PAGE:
Despite the much publicised victory of the Deeper Blue computer over chess supremo Gary Kasparov, a key figure behind the IBM system has admitted machines are not yet equal to humans at the game.
Dan Frye, programme manager of the parallel software development division at the IBM RS/6000 group, based in Poughkepsie, New York, confessed last night that his technology was not up to the standard of Kasparov, even though Kasparov did make some mistakes when losing to the computer.
He said that the IBM programmers competing against Kasparov were guided by a US chess grand master, who tried to give them a broad strategy to compete with the world king of the board game.
He said: ?Deeper Blue cannot yet beat Kasparov at the moment. In 18 months? time it will be able to beat him consistently.?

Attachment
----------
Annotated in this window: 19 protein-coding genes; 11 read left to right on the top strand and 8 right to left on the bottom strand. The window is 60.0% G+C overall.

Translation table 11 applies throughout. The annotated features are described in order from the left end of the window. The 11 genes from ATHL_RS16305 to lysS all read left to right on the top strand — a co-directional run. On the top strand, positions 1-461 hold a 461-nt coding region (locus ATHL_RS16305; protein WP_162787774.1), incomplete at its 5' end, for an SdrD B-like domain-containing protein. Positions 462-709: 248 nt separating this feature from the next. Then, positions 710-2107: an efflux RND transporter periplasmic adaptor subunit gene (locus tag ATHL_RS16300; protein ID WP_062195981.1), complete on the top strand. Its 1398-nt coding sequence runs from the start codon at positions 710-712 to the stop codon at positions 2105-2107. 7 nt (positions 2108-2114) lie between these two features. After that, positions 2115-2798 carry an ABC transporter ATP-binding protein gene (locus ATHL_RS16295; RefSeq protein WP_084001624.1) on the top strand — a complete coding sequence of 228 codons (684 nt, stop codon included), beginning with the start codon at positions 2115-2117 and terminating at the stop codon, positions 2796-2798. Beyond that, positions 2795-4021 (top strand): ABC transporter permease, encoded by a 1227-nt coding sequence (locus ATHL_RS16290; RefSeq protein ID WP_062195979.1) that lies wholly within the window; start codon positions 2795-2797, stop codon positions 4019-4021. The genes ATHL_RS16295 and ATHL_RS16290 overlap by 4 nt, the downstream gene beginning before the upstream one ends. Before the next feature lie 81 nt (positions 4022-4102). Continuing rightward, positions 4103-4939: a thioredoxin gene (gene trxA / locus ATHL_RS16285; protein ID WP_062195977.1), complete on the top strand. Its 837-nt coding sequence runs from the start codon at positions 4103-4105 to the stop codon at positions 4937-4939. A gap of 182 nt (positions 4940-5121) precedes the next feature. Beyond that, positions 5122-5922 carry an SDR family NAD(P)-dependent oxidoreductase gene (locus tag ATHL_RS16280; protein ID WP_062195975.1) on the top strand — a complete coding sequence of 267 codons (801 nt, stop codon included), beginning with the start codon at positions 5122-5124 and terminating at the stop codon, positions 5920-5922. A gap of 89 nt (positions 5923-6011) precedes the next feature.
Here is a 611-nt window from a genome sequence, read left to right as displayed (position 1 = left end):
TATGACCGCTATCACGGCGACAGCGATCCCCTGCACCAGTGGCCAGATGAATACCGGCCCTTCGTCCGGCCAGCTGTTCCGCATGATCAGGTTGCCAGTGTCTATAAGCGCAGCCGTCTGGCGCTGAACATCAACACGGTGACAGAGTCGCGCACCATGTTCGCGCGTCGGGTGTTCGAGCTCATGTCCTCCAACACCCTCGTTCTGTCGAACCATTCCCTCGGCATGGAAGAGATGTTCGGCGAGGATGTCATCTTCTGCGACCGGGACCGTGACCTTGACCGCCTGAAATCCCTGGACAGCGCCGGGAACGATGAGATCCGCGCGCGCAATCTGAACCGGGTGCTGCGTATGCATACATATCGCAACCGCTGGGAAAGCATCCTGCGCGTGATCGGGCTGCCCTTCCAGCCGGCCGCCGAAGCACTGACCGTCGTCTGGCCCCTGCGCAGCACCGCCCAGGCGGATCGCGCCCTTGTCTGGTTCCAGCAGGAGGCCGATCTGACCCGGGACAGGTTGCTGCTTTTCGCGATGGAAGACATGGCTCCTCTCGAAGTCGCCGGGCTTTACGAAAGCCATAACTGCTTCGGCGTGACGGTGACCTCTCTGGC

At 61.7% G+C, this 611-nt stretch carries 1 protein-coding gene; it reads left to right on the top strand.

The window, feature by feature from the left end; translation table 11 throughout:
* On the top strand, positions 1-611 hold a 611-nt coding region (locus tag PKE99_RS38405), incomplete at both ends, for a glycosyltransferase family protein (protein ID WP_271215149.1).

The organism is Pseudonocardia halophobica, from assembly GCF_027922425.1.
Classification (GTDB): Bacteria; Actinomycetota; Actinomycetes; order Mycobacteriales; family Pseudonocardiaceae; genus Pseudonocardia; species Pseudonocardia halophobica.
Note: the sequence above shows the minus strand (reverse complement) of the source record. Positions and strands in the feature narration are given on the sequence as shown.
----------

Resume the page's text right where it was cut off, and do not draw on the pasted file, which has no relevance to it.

Frye rubbished the claims made in many column inches that a computer could ever be more intelligent than a human being.
Asked about draughts - called checkers in the US - he admitted that the game depended more on experience than chess does and is less predictable. ?Checkers depends on past experience while chess is computable.?
Frye denied that IBM had cheated at the chess challenge, even though it had used a US grand master to help its programmers.
Last year Silicon Graphics admitted defeat against a checkers grand master, saying it was impossible to beat him.
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